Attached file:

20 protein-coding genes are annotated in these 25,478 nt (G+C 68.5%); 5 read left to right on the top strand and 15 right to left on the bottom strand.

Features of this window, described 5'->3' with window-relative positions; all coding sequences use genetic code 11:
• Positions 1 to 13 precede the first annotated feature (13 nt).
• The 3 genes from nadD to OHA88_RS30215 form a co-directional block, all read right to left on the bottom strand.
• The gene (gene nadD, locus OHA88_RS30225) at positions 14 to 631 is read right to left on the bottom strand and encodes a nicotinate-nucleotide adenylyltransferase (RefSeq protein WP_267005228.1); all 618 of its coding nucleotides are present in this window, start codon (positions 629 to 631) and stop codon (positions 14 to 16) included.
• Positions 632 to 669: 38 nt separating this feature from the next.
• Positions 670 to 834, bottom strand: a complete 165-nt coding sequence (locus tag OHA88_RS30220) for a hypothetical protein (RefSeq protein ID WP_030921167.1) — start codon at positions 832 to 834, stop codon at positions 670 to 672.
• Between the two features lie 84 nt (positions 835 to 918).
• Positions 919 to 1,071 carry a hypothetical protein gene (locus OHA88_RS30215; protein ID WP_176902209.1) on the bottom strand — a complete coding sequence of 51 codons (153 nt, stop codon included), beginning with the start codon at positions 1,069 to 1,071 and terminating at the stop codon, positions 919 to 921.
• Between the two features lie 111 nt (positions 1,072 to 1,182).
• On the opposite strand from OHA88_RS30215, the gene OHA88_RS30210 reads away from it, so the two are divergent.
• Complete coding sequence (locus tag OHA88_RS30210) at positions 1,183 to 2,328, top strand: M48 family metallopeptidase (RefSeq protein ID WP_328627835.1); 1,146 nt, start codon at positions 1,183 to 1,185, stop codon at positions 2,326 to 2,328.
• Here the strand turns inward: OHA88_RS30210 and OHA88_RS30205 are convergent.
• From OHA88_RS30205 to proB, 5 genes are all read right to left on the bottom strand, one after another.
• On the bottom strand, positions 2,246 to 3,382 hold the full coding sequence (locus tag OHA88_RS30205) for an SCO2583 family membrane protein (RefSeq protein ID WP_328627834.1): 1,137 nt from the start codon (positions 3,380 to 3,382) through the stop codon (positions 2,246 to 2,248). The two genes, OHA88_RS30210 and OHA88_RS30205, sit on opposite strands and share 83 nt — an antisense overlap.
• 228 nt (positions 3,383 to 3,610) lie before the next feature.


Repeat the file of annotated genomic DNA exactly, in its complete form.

20 protein-coding genes are annotated in these 25,478 nt (G+C 68.5%); 5 read left to right on the top strand and 15 right to left on the bottom strand.

Features of this window, described 5'->3' with window-relative positions; all coding sequences use genetic code 11:
• Positions 1 to 13 precede the first annotated feature (13 nt).
• The 3 genes from nadD to OHA88_RS30215 form a co-directional block, all read right to left on the bottom strand.
• The gene (gene nadD, locus OHA88_RS30225) at positions 14 to 631 is read right to left on the bottom strand and encodes a nicotinate-nucleotide adenylyltransferase (RefSeq protein WP_267005228.1); all 618 of its coding nucleotides are present in this window, start codon (positions 629 to 631) and stop codon (positions 14 to 16) included.
• Positions 632 to 669: 38 nt separating this feature from the next.
• Positions 670 to 834, bottom strand: a complete 165-nt coding sequence (locus tag OHA88_RS30220) for a hypothetical protein (RefSeq protein ID WP_030921167.1) — start codon at positions 832 to 834, stop codon at positions 670 to 672.
• Between the two features lie 84 nt (positions 835 to 918).
• Positions 919 to 1,071 carry a hypothetical protein gene (locus OHA88_RS30215; protein ID WP_176902209.1) on the bottom strand — a complete coding sequence of 51 codons (153 nt, stop codon included), beginning with the start codon at positions 1,069 to 1,071 and terminating at the stop codon, positions 919 to 921.
• Between the two features lie 111 nt (positions 1,072 to 1,182).
• On the opposite strand from OHA88_RS30215, the gene OHA88_RS30210 reads away from it, so the two are divergent.
• Complete coding sequence (locus tag OHA88_RS30210) at positions 1,183 to 2,328, top strand: M48 family metallopeptidase (RefSeq protein ID WP_328627835.1); 1,146 nt, start codon at positions 1,183 to 1,185, stop codon at positions 2,326 to 2,328.
• Here the strand turns inward: OHA88_RS30210 and OHA88_RS30205 are convergent.
• From OHA88_RS30205 to proB, 5 genes are all read right to left on the bottom strand, one after another.
• On the bottom strand, positions 2,246 to 3,382 hold the full coding sequence (locus tag OHA88_RS30205) for an SCO2583 family membrane protein (RefSeq protein ID WP_328627834.1): 1,137 nt from the start codon (positions 3,380 to 3,382) through the stop codon (positions 2,246 to 2,248). The two genes, OHA88_RS30210 and OHA88_RS30205, sit on opposite strands and share 83 nt — an antisense overlap.
• 228 nt (positions 3,383 to 3,610) lie before the next feature.